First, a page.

September 29, 2010 The phrase raining cats and dogs isn't quite right when you talk about hurricanes. This hurricane season, we throw an average one onto a cloud scientist's scale to see just how much water these monster weather machines carry through the sky.
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September 27, 2010 If you're ever stuck inside a falling elevator, what should you do? Stand up? Sit down? Jump? You'll want to know before it happens, because when the moment comes you are not going to have time to go to the library and pull out a textbook.
September 23, 2010 NPR's Robert Krulwich has been unraveling complex science questions for years. He's tackled the discovery of laughing gas, nuclear detonations in space, how crows recognize people's faces and why leaves really fall off trees. Krulwich reveals where he comes up with his sometimes off-the-wall story ideas.
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September 23, 2010 Zoom in on a daguerreotype of Cincinnati from 160 years ago. It's so sharp you'll feel like you just stepped on to the city streets, as if you had slipped into the 1840's with a pass key.
September 20, 2010 Now that it's nearly fall and there is a hint again of things passing, I think about a wistful boy who once looked out a window and froze a junkman in time.
September 15, 2010 Imagine if your spit could lasso a bully, and knock him down. The amazing Australian meat ant can do it -- with just one shot.
September 13, 2010 A series of world maps show you where the richest, fattest and smartest people live. You can also spot the country that exports the most chicken and where you are most likely to be killed by extreme temperatures.
September 9, 2010 Two of the most important human footsteps ever taken -- one on the moon in 1969, the other over three million years ago -- have both been preserved thanks to extraordinary circumstances. They reveal the curious nature of humanity.
September 3, 2010 New research suggests that seniors who did mentally stimulating activities such as crossword puzzles postponed the loss of thinking skills, but had an accelerated rate of decline once dementia set in later in life. Neuropsychologist Robert S. Wilson explains the finding.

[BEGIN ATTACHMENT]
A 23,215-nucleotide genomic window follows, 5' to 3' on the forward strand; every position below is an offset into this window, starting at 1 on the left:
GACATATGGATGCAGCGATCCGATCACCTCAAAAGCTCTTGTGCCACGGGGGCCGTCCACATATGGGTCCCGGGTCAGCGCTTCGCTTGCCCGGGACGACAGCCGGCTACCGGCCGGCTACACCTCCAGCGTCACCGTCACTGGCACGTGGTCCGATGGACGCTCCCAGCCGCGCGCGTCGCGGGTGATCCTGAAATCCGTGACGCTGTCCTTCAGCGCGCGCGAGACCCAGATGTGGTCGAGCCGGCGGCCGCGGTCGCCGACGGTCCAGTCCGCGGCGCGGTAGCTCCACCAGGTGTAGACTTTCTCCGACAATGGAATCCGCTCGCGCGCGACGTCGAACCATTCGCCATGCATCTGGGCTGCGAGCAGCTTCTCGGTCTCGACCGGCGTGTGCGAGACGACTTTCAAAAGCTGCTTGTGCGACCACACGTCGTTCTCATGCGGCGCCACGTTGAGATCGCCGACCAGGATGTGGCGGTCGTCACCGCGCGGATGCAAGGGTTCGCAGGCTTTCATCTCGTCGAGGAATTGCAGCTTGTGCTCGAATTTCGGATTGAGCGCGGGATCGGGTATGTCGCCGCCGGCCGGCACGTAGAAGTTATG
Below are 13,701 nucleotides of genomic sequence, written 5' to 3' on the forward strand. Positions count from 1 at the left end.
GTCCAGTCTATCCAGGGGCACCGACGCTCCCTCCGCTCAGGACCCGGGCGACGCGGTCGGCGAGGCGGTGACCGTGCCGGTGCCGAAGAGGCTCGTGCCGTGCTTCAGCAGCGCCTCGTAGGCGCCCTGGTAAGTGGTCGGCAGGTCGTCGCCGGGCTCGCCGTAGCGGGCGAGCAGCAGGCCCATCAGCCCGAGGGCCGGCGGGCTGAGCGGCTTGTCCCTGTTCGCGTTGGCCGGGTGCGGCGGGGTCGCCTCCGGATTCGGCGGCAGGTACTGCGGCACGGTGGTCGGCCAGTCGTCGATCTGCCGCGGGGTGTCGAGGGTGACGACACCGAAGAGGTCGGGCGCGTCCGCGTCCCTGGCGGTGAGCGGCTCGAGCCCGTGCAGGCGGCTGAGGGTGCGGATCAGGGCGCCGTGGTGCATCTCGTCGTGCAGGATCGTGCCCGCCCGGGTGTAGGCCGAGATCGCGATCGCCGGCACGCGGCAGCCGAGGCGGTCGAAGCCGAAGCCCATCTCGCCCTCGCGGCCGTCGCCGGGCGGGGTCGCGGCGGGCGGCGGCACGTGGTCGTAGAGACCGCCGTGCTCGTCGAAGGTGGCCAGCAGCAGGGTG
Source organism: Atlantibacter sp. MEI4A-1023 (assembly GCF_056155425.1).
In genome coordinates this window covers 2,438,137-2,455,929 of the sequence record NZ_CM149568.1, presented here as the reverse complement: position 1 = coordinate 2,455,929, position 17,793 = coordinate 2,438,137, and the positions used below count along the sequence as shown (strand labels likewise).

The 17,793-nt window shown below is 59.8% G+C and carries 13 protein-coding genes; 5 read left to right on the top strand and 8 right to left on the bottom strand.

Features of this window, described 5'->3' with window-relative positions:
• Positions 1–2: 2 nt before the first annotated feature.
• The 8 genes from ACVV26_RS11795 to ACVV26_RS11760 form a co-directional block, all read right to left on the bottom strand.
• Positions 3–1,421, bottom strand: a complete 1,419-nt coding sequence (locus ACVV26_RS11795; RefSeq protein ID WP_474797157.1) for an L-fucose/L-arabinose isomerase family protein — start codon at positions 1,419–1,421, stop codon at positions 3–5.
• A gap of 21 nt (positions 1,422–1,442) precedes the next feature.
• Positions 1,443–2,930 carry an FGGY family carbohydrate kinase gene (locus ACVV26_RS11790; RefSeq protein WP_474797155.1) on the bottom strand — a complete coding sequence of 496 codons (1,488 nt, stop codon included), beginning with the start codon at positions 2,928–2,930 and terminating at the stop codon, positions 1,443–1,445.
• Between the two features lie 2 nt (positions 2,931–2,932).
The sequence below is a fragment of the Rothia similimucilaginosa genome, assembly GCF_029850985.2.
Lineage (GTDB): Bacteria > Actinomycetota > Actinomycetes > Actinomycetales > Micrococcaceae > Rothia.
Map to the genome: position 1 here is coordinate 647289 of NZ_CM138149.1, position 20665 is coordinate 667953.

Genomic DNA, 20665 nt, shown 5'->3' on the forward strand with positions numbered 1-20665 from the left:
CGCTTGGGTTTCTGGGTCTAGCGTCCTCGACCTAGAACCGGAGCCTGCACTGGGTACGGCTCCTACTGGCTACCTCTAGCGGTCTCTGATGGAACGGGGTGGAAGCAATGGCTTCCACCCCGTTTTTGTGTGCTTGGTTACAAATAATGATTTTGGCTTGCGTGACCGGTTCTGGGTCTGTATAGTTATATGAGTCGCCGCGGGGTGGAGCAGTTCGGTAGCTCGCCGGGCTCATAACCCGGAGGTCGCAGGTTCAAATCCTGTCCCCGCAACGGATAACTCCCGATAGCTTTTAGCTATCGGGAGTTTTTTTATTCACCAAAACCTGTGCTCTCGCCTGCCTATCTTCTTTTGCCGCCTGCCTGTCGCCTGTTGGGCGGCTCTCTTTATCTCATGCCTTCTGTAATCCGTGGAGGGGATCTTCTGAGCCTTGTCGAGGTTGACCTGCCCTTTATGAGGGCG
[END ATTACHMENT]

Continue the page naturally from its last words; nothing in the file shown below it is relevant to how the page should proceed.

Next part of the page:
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August 31, 2010 Mary Poppins and a striptease artist have something in common: They failed at true reversal. But not for the reasons you think.
August 30, 2010 Scroll over the illustration to learn more about 29 of the world's largest animals and plants, as of 1931 that is. The image is from "The Science of Life," by H.G.Wells, J.S. Huxley and G.P.Wells, published in 1931.
August 17, 2010 Lycos was one of the first Internet portals from the mid-90s. Ten years ago, the Spanish company Terra Networks paid more than $12 billion for Lycos. Terra later sold it to a Korean firm for nearly $100 million. This week, the Korean firm sold Lycos for $36 million.
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August 17, 2010 Time seems to slow down when we fear for our lives. A neuroscientist believes he has figured out what's going on in our brains that makes us feel this way.
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August 16, 2010 You may have to watch it more than once, but see if you can find the words hiding in this video. There are at least a half-dozen. Seek 'em out and report back.
August 14, 2010 A great kindergarten experience isn't just enriching to kids mentally -- it's enriching to their wallets, too. A new Harvard study found that attending a top-notch kindergarten increases a person's earnings decades later by an average of $1,000 a year. Experts used to think the effect of early childhood education wore off as students got older, but these researchers found that the "kindergarten effect" resurfaces in adulthood.
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